GBC’s Fry: Bioscience development requires persistence

Don Fry Commentary on WYPR

Sun columnist Jay Hancock recently wrote about the importance of continued investment in Maryland’s biotech industry despite recession-related slowdowns in state funding, private-sector investment, and biotech development activity. He cites important distinctions about biotech that I’d like to amplify.

Because Maryland has such robust growth in its technology industry – including information, computer, and other high-tech businesses – people tend to think about biotech in the same way. But technology companies and biotech companies are fundamentally quite different.

Biotechnology is the most capital-intensive industry in the world. The typical time for a technology company to realize a profit is two to four years. For biotech, it takes 10 to 20 years.

Biotech companies need large amounts of long-term cash. The average technology company spends between $2 and $7 million before seeing profits – compared to between $50 and $200 million for a biotech company.

The product success rate for technology companies is very high – about 80 percent. For biotech firms, the technical failure rate is 95 percent.

A key distinction is that you can locate a technology company anywhere. But biotech companies grow in only the most select soil. They must have access to the right personnel, to research universities, to technology, and to capital. These are essential elements that define Maryland’s stature as a biotech center.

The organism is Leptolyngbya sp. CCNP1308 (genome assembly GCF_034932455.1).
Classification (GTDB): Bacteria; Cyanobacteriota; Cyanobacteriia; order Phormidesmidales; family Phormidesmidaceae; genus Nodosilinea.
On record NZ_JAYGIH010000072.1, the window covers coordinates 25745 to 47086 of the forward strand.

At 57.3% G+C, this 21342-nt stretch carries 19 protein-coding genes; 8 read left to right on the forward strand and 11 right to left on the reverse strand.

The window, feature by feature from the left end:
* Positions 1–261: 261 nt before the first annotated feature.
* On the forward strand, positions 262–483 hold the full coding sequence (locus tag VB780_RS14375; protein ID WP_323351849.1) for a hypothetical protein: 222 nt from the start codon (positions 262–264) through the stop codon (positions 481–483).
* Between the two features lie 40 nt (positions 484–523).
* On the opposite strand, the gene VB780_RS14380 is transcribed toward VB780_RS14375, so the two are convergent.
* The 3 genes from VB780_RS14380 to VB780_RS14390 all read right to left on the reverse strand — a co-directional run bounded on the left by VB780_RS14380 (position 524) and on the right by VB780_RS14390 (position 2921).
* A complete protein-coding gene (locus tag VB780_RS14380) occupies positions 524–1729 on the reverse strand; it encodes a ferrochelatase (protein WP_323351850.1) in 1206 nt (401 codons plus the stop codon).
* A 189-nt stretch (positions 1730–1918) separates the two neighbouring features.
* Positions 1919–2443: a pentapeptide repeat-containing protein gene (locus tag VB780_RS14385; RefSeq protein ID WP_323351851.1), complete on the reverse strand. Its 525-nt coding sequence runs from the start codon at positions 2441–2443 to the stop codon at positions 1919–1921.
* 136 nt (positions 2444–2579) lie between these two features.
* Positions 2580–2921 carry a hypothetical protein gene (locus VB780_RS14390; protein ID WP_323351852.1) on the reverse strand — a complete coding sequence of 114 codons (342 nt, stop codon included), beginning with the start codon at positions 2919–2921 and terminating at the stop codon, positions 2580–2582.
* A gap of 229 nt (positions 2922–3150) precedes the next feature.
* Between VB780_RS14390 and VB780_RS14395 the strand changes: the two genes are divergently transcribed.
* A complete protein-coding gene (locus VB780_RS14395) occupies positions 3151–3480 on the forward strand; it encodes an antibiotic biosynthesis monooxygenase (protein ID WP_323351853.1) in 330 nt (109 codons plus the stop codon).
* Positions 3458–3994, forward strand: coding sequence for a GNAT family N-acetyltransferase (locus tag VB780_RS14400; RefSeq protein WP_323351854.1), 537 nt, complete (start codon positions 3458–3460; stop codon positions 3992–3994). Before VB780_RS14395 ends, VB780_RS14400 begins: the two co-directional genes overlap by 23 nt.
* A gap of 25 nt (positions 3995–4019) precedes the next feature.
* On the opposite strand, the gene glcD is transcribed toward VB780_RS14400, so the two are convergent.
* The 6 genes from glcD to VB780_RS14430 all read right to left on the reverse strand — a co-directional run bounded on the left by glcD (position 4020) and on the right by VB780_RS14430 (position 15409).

Biotech is the ultimate high-risk, high-reward business. Only 30 out percent of drugs approved by the FDA ultimately recoup their development costs. But the less than 5 percent that emerge as “blockbuster” drugs become multi-billion dollar products.

For a state where biotech is located, the industry brings highly-trained workers that make above average salaries with a stronger economic multiplier effect. It’s also an industry that makes a difference in the lives of millions.

Biotech thrives on persistence – a key reason for the governor and state lawmakers to find ways to get planned bioscience funding and investment incentives back on track.

For the Regional Business Report, this is Don Fry, President and CEO of the Greater Baltimore Committee, for 88.1 WYPR, your NPR news station.

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